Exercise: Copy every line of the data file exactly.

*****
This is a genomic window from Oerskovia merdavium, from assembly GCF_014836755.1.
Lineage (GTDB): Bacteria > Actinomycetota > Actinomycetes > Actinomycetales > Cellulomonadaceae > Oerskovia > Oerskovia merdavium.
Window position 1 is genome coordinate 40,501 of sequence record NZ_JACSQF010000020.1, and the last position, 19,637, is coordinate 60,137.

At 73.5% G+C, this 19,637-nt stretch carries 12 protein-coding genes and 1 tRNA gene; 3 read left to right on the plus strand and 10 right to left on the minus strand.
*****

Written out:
This is a genomic window from Oerskovia merdavium, from assembly GCF_014836755.1.
Lineage (GTDB): Bacteria > Actinomycetota > Actinomycetes > Actinomycetales > Cellulomonadaceae > Oerskovia > Oerskovia merdavium.
Window position 1 is genome coordinate 40,501 of sequence record NZ_JACSQF010000020.1, and the last position, 19,637, is coordinate 60,137.

At 73.5% G+C, this 19,637-nt stretch carries 12 protein-coding genes and 1 tRNA gene; 3 read left to right on the plus strand and 10 right to left on the minus strand.